"If in our times Christians must be distinguished above all by the 'art of prayer,' how can we not feel a renewed need to spend time in spiritual converse, in silent adoration, in heartfelt love before Christ present in the Most Holy Sacrament? How often, dear brothers and sisters," Pope John Paul II confided to us, "have I experienced this, and drawn from it strength, consolation, and support!"
With all your soul
We want to love God our Father with all our strength, putting our whole soul into our prayer, with all its faculties: mind and will, memory, imagination and feelings. God uses them, one by one or all at the same time, as channels to start a conversation with us.
No two times of prayer are the same. The Holy Spirit, source of continual newness, takes the initiative, acts, and waits. Sometimes he expects of us an uphill struggle, when it seems as if there is no reply. At such times, we are more conscious of the serene, tenacious effort of our will to make acts of faith and love, to tell him things, to apply our mind and imagination to Holy Scripture, texts from the liturgy, or passages from spiritual writers—seeking him in words or simply with a look. The desire to seek God is itself a dialogue that transforms us, even though it may sometimes seem to be going unheard.
At other times, ideas or affections arise readily, making our prayer flow along and helping us to perceive God's presence. Whether our prayer comes easily and is full of ideas and affections or not, what matters is that we place all our faculties in the Holy Spirit's hands. We are his, and he has said: Am I not allowed to do what I choose with what belongs to me? Mental prayer is a heart-to-heart dialogue with God, in which the whole soul takes part; intelligence, imagination, memory and will are all involved. It is a meditation that helps to give supernatural value to our poor human life, with all its normal, everyday occurrences.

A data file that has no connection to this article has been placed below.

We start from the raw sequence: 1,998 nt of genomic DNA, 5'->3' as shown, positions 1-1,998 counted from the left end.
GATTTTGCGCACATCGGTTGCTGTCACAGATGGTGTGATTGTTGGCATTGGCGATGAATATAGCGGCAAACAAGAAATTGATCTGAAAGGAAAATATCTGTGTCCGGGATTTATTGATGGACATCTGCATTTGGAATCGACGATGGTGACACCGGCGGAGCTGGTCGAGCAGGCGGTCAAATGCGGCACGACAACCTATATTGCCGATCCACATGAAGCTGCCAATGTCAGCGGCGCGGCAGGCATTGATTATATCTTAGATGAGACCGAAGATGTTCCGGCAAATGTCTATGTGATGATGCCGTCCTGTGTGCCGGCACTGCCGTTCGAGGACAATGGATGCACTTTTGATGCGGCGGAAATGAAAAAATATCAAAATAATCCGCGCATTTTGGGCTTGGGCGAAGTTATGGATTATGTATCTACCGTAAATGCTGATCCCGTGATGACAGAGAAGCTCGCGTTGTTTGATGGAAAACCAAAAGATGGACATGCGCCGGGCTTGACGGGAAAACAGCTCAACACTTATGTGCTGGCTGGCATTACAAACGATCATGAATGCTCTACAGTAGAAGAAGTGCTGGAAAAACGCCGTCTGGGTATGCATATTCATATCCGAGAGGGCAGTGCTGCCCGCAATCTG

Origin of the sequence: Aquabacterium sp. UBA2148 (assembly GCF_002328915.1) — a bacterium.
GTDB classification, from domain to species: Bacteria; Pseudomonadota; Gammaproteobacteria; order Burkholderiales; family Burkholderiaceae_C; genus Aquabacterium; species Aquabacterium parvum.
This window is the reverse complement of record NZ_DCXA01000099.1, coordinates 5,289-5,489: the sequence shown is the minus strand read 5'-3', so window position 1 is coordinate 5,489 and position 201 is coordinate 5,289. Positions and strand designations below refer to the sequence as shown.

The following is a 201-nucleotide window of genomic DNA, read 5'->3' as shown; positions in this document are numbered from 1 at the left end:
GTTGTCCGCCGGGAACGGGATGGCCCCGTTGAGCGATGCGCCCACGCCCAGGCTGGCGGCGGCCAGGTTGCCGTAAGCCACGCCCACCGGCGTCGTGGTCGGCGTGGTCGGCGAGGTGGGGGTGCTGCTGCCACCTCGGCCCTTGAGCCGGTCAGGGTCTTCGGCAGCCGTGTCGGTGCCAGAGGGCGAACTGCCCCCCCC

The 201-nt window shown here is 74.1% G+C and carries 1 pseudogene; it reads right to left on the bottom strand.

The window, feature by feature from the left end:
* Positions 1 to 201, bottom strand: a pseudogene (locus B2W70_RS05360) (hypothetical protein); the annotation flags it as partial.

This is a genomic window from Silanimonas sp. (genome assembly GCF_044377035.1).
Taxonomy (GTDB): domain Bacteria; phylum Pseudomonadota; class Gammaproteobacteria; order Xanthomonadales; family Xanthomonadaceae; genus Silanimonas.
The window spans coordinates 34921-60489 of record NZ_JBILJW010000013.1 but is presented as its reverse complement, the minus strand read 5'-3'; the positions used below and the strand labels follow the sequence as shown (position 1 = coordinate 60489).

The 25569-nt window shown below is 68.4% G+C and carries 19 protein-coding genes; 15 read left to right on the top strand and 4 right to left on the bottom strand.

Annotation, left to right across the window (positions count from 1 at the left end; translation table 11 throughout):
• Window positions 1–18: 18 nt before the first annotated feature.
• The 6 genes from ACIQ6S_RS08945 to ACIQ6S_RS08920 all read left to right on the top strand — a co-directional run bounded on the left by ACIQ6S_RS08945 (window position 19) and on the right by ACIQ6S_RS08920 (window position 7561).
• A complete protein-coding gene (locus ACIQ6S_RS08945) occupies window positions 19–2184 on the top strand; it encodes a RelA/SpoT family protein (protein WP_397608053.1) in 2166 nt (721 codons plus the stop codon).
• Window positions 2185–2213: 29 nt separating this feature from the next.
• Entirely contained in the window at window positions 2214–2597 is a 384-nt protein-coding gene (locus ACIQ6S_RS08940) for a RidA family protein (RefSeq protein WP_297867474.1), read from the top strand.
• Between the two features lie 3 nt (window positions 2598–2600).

The only rule that God follows is the one he imposed when he created us as free beings: he waits for us to cooperate with him as his children. As we prepare to pray we will act as children should, struggling to keep our attention on our Father God who wants to speak to us. It is not up to us whether our mind works easily in our prayer, or whether our heart is on fire with affections. What matters is our determination to stay open to dialogue, never allowing routine or discouragement to seep in.
Prayer and maturity
God speaks in many ways; prayer is above all listening and answering. He speaks to us in Scripture, in the liturgy, in spiritual direction, and also through the world and the circumstances in our own lives: our work, the good or bad happenings of each day, and our contact with other people. To learn this divine language, we have to spend time alone with God.
Speaking with God means letting him take the lead progressively in all that we do. Meditating on Christ's life enables us to understand our own life, in order to open it up to grace. We want him to come into our life so that he can transform it into a faithful reflection of his own. God the Father predestined [us] to be conformed to the image of his Son, and he wants to see Christ formed in us, so that we can cry out: It is no longer I who live, but Christ who lives in me.
Especially in the New Testament, the best book for our meditation, we contemplate the mysteries of Christ. We re-live his birth in Bethlehem, his hidden life in Nazareth, the anguish of his Passion.… Assimilation to the Son is the work of the Holy Spirit. However, it is not an automatic process which, simply because we are baptized Christians, we only need to stand back and watch. We can cooperate in a filial way with God's action by preparing our will, applying our imagination and mind, and allowing good affections to come forth.
That is what Saint Josemaría did, when he understood his own sufferings on considering Christ's agony. I, who also wish to fulfil the most holy Will of God, following in the footsteps of the Master, can I complain if I too meet suffering as my travelling companion?
It will be a sure sign of my sonship, because God is treating me as he treated his own Divine Son. Then I, just as He did, will be able to groan and weep alone in my Gethsemani; but, as I lie prostrate on the ground, acknowledging my nothingness, there will rise up to the Lord a cry from the depths of my soul: Pater mi, Abba, Pater ... fiat! My Father, Abba, Father… your will be done! 
It is God we are speaking to when we pray, and it is he we are listening to when we read the divine words of Sacred Scripture. "Prayer should accompany the reading of Sacred Scripture, so that a dialogue takes place between God and man"—a dialogue in which God the Father talks to us about his Son, so that we may become other Christs, Christ himself.